Nepal filmmakers turn their lens on trafficking

By Sudeshna Sarkar, IANS
Thursday, November 25, 2010

KATHMANDU - Even as Nepal’s best-known crusader against trafficking of women and children won recognition as a global hero, filmmakers in the Himalayan republic, one of the worst victims of sex slavery, are seeking to bolster the campaign by turning their lens on trafficking.

Four days after Anuradha Koirala was declared CNN’s hero of the year 2010 for the role played by her NGO in Kathmandu, Maiti Nepal, in rescuing thousands of women and teenaged girls from the brothels of India, 25-year-old Nepali director Ghanshyam Timilsinha Thursday began shooting his new film, “Uni Bechiyepachhi” (After she was sold).

“I come from Sindhupalchowk district (in northern Nepal), one of the worst preying grounds of traffickers,” says Timilsinha. “I believe filmmakers have a responsibility towards society and for one year now, I have been trying to make a film that will make people aware of the menace and contribute to its eradication.”

To be shot in Nagarkot, Kathmandu and the towns on the Indo-Nepal border, Timilsinha’s film is based on the true story of an 18-year-old from Nuwakot, another district targeted by traffickers.

“When she was studying in Class IX, the teenaged, who comes from the underprivileged Tamang community, was tricked into slavery in a brothel in India’s Mumbai,” Timilsinha told IANS.

“The middle man promised her father she would get a good job in India and bought her for NRS 50,000.”

“The teen’s plight became known last year after she was rescued from the brothel following a raid coordinated by Maiti Nepal,” he added.

But the victim’s woes did not end with being rescued. She was stigmatised in her own village and tried to take her own life twice. Finally, she was forced to leave home and return to Kath-mandu.

“Being a film that seeks to inspire as well as educate, `Uni Bechiyepachhi’ ends on a positive note,” says Timilsinha, who is regarded as having the blessings of the opposition Maoist party.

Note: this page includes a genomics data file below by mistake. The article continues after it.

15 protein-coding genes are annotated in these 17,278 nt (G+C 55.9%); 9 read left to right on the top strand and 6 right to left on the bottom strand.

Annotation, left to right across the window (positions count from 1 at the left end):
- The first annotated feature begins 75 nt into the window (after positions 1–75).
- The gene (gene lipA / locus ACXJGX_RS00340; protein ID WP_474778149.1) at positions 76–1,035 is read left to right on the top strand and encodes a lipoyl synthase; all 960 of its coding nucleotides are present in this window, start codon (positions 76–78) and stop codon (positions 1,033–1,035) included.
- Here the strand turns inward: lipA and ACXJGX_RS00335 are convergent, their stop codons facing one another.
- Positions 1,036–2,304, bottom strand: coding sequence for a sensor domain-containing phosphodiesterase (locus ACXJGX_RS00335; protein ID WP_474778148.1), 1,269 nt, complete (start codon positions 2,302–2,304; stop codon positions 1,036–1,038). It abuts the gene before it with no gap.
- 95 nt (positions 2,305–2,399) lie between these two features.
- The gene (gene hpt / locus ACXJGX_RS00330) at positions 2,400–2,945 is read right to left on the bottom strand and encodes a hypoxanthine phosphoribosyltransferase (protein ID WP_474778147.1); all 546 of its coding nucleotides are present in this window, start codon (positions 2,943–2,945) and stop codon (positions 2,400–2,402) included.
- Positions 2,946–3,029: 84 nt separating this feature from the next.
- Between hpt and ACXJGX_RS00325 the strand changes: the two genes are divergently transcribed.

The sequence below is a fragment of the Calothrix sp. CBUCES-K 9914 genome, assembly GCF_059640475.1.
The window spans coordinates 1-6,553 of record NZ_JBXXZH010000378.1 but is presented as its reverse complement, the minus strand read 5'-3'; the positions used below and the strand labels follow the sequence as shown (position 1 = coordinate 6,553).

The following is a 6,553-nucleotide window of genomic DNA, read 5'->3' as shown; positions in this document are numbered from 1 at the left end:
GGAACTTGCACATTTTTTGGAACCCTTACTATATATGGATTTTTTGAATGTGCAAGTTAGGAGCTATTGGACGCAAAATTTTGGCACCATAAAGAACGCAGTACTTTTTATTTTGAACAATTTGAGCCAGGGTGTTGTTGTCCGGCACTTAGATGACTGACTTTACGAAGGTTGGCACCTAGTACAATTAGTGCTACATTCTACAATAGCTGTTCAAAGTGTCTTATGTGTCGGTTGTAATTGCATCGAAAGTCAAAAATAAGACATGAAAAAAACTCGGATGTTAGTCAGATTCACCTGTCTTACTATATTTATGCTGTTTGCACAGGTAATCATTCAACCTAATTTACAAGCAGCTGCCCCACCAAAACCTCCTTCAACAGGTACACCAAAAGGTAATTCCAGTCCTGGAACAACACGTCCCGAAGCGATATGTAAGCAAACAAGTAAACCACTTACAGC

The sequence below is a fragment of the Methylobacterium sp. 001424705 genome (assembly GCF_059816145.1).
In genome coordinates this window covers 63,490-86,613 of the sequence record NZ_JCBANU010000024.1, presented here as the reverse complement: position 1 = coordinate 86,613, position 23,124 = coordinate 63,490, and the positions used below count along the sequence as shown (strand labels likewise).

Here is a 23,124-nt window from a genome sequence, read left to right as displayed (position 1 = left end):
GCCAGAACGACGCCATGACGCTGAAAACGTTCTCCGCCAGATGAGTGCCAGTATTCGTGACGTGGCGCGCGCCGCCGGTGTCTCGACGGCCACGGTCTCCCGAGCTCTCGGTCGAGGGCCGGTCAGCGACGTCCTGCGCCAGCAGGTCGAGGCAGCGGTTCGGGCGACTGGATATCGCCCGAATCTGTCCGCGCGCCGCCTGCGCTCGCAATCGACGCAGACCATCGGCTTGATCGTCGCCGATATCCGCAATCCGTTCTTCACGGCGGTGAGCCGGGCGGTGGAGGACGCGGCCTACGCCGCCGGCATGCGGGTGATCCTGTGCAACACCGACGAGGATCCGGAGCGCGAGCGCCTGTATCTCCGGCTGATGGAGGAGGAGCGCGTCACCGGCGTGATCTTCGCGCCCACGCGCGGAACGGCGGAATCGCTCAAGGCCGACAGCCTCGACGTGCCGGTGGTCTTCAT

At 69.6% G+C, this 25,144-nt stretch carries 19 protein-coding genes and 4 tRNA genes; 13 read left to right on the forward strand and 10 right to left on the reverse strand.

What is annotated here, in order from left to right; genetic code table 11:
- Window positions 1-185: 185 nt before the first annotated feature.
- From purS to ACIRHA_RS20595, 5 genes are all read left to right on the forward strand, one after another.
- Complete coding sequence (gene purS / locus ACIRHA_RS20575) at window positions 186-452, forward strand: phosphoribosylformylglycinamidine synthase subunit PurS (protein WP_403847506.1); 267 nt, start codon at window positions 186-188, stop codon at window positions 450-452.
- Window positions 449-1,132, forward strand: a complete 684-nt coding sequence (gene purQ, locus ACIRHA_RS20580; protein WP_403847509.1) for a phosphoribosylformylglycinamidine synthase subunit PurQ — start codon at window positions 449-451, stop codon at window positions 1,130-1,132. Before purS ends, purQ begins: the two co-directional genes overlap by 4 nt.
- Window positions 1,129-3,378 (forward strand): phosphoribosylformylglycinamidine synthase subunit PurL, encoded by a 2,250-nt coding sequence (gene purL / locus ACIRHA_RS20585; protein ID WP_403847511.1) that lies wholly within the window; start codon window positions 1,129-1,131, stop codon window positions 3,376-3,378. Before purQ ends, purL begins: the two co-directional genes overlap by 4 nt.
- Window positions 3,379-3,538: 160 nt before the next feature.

“My protagonist, Chinimaya, is backed by a trio who go to her village from Kathmandu to help her rehabilitation. At first they come under attack by the villagers but gradually they prevail in having the village declared a trafficking-free model village.”

Timilsinha says the Film Development Board has assured state help to screen the film in remote villages by waiving taxes.

“People in the remote villages, especially the Tamang community, lack education and employment opportunities and become easy prey to exploitation,” Timilsinha says. “I want the film to reach these areas to create mass awareness.”

Probably the first Nepali feature film on trafficking, “Cheli” (Girl), was made almost 20 years ago by veteran director Ranadhwoj Rana, who passed away this month.

Since then, there have been several tele-serials and documentaries.

Last year, Dayaram Dahal, a prominent commercial film director, made “Kaha Chhau Kaha” (Where are you?), based on trafficking victims’ tales.

“It was mainly based on two women, one of whom was sold in an Indian brothel and the other forced into prostitution in a Gulf country where she was lured with the offer of a job as a domestic help,” says Dahal.

“My film focused on the suffering of the victims but now, I want to make another film to focus on the root causes of trafficking: illiteracy, poverty and unemployment.”

The rescue of trafficked victims is not the solution, Dahal says.

“You will not realise it in Kathmandu but if you go 10 km further and enter a village, you will see how difficult it is for villagers to survive,” says the 39-year-old director. “If they had education, employment and were not so abjectly poor, they would not succumb to false job promises.”

The other reason for trafficking, he says, is discrimination and violence against women.

“We have discrimination even during childhood,” he says. “Girls are not sent to schools and women are exploited and tortured. These social factors combine to make trafficking a home-grown problem. What we need is not films on victims’ suffering but films that suggest a solution.”

(Sudeshna Sarkar can be contacted at

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